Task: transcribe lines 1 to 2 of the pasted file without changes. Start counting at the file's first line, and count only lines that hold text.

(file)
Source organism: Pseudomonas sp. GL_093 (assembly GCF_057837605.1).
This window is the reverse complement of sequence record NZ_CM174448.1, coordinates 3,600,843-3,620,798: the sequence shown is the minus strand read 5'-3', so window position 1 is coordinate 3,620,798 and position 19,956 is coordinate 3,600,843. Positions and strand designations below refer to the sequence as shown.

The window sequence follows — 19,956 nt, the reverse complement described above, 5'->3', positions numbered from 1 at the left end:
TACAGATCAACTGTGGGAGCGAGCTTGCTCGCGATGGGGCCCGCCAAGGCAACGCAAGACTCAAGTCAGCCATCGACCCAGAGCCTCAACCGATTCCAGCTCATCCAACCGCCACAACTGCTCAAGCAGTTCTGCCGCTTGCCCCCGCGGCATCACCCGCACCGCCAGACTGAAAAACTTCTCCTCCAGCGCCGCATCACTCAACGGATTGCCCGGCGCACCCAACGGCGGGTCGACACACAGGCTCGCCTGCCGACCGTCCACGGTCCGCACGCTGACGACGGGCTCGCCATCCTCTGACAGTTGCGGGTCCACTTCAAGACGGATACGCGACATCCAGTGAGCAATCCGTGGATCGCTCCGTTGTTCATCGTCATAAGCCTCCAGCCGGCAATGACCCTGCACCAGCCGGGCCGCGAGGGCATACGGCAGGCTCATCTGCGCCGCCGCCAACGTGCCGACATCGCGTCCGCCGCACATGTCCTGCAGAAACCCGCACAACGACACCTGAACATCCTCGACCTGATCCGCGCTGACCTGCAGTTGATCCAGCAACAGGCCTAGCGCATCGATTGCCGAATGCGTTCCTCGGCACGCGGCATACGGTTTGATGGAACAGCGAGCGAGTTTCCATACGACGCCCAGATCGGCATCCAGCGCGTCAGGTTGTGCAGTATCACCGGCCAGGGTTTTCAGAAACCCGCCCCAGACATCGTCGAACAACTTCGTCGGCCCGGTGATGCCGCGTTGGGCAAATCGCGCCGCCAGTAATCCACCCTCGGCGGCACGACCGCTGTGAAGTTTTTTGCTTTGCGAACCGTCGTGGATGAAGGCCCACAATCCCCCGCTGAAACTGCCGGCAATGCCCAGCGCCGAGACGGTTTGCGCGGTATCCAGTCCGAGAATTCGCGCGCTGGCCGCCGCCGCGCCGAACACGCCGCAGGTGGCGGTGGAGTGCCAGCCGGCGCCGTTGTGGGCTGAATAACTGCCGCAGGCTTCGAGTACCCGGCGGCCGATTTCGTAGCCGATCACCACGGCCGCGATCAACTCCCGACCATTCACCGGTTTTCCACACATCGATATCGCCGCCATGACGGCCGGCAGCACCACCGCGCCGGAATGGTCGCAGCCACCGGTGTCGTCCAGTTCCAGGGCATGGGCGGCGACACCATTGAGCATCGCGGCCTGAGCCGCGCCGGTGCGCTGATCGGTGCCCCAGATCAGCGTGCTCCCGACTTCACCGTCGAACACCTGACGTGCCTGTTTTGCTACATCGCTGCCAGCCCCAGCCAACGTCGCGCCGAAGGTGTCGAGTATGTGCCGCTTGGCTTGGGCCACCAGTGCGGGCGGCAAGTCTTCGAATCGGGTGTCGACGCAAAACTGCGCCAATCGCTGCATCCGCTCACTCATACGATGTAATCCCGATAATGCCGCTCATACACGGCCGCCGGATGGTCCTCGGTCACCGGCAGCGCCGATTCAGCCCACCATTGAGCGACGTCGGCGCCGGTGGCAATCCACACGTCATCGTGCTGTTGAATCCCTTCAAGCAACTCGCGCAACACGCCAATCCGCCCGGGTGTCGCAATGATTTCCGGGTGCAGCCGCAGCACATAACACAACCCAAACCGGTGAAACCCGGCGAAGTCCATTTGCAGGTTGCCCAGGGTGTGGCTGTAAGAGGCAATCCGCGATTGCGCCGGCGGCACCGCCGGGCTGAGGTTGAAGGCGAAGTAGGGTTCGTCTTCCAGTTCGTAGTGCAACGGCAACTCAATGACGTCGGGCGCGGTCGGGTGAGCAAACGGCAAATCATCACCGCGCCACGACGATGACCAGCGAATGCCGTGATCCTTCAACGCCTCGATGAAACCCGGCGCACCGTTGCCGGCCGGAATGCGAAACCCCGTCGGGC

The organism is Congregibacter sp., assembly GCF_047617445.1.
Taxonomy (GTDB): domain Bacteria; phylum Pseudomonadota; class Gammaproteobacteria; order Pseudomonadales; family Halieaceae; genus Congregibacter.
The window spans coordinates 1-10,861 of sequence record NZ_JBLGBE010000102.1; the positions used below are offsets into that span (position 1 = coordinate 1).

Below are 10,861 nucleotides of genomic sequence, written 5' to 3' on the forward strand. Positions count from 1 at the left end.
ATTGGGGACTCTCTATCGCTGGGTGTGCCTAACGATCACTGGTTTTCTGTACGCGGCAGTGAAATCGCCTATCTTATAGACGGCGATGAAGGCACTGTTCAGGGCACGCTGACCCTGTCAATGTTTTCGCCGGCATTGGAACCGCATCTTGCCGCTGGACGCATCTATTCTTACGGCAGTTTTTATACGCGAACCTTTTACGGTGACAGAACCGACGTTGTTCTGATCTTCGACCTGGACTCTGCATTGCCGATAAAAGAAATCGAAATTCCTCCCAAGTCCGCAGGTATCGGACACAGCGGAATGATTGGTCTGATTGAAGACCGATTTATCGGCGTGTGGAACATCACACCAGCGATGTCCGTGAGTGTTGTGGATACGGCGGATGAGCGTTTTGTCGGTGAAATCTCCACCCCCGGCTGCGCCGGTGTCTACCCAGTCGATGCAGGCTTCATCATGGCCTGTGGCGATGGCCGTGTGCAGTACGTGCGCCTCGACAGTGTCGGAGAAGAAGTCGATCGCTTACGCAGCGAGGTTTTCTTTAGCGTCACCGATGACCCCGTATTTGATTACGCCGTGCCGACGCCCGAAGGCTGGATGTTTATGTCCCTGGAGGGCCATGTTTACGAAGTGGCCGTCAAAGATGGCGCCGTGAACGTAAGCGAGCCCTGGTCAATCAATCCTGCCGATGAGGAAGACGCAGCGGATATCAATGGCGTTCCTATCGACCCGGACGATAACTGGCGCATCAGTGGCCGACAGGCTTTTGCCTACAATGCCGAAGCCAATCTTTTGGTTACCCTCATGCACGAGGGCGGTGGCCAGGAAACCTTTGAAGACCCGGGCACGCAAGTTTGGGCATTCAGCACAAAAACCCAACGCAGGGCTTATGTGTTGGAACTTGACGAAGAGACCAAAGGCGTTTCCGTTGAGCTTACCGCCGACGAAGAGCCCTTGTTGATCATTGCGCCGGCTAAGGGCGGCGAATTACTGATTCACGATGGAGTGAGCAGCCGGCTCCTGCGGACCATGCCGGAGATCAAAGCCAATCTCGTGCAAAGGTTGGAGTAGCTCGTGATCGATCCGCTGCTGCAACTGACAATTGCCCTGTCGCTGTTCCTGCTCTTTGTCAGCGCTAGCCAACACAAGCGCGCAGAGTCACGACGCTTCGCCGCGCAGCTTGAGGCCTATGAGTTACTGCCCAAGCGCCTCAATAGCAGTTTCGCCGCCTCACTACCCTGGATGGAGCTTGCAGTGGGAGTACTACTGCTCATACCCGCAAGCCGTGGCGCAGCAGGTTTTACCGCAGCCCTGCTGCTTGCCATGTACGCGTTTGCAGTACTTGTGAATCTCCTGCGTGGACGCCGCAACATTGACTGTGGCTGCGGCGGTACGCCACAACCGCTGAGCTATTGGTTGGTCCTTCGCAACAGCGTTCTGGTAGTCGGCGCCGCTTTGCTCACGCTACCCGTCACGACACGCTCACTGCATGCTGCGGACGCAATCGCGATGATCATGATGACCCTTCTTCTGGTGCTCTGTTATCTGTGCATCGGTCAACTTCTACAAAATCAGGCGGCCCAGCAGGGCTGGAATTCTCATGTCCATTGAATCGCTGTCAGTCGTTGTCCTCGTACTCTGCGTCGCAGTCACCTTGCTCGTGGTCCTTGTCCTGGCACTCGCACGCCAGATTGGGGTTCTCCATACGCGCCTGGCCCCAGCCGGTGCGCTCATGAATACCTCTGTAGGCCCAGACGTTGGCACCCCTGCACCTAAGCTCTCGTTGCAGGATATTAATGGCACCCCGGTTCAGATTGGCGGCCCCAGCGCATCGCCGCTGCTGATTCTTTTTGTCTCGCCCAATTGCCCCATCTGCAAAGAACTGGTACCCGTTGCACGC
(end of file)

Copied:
Source organism: Pseudomonas sp. GL_093 (assembly GCF_057837605.1).
This window is the reverse complement of sequence record NZ_CM174448.1, coordinates 3,600,843-3,620,798: the sequence shown is the minus strand read 5'-3', so window position 1 is coordinate 3,620,798 and position 19,956 is coordinate 3,600,843. Positions and strand designations below refer to the sequence as shown.